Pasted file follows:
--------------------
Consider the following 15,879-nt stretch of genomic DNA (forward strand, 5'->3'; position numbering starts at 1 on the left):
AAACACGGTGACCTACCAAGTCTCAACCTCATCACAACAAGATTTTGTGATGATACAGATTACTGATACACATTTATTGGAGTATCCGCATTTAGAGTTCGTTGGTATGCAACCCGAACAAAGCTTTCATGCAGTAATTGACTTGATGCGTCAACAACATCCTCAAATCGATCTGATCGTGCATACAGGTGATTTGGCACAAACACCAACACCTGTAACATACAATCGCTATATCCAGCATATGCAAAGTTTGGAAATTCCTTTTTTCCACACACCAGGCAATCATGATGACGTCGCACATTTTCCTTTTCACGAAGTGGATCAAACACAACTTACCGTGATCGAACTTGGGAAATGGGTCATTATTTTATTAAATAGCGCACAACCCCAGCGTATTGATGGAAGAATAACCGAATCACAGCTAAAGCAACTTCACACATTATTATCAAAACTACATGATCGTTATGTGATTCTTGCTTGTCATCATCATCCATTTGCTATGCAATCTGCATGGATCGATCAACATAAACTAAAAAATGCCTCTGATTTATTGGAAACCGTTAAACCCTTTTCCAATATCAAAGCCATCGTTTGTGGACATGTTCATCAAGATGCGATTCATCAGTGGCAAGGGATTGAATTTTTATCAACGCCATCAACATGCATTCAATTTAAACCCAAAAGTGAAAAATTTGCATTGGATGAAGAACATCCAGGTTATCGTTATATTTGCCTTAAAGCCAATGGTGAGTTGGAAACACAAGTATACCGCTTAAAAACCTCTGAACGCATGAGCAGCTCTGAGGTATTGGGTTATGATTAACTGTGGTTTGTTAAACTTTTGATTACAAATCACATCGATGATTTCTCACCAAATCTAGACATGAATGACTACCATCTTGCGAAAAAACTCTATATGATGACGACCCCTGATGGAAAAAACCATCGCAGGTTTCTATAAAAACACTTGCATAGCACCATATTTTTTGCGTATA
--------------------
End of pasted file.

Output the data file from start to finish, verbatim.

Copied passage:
Consider the following 15,879-nt stretch of genomic DNA (forward strand, 5'->3'; position numbering starts at 1 on the left):
AAACACGGTGACCTACCAAGTCTCAACCTCATCACAACAAGATTTTGTGATGATACAGATTACTGATACACATTTATTGGAGTATCCGCATTTAGAGTTCGTTGGTATGCAACCCGAACAAAGCTTTCATGCAGTAATTGACTTGATGCGTCAACAACATCCTCAAATCGATCTGATCGTGCATACAGGTGATTTGGCACAAACACCAACACCTGTAACATACAATCGCTATATCCAGCATATGCAAAGTTTGGAAATTCCTTTTTTCCACACACCAGGCAATCATGATGACGTCGCACATTTTCCTTTTCACGAAGTGGATCAAACACAACTTACCGTGATCGAACTTGGGAAATGGGTCATTATTTTATTAAATAGCGCACAACCCCAGCGTATTGATGGAAGAATAACCGAATCACAGCTAAAGCAACTTCACACATTATTATCAAAACTACATGATCGTTATGTGATTCTTGCTTGTCATCATCATCCATTTGCTATGCAATCTGCATGGATCGATCAACATAAACTAAAAAATGCCTCTGATTTATTGGAAACCGTTAAACCCTTTTCCAATATCAAAGCCATCGTTTGTGGACATGTTCATCAAGATGCGATTCATCAGTGGCAAGGGATTGAATTTTTATCAACGCCATCAACATGCATTCAATTTAAACCCAAAAGTGAAAAATTTGCATTGGATGAAGAACATCCAGGTTATCGTTATATTTGCCTTAAAGCCAATGGTGAGTTGGAAACACAAGTATACCGCTTAAAAACCTCTGAACGCATGAGCAGCTCTGAGGTATTGGGTTATGATTAACTGTGGTTTGTTAAACTTTTGATTACAAATCACATCGATGATTTCTCACCAAATCTAGACATGAATGACTACCATCTTGCGAAAAAACTCTATATGATGACGACCCCTGATGGAAAAAACCATCGCAGGTTTCTATAAAAACACTTGCATAGCACCATATTTTTTGCGTATA